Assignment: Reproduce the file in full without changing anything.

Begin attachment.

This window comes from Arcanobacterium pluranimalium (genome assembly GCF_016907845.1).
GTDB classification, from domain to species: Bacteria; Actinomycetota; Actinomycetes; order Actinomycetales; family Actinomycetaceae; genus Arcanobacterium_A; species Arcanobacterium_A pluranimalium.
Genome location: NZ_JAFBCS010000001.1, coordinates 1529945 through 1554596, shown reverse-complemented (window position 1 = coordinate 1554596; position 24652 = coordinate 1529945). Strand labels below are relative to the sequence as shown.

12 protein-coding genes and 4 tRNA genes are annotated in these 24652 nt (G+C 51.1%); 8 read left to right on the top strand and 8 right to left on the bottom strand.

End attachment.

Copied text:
This window comes from Arcanobacterium pluranimalium (genome assembly GCF_016907845.1).
GTDB classification, from domain to species: Bacteria; Actinomycetota; Actinomycetes; order Actinomycetales; family Actinomycetaceae; genus Arcanobacterium_A; species Arcanobacterium_A pluranimalium.
Genome location: NZ_JAFBCS010000001.1, coordinates 1529945 through 1554596, shown reverse-complemented (window position 1 = coordinate 1554596; position 24652 = coordinate 1529945). Strand labels below are relative to the sequence as shown.

12 protein-coding genes and 4 tRNA genes are annotated in these 24652 nt (G+C 51.1%); 8 read left to right on the top strand and 8 right to left on the bottom strand.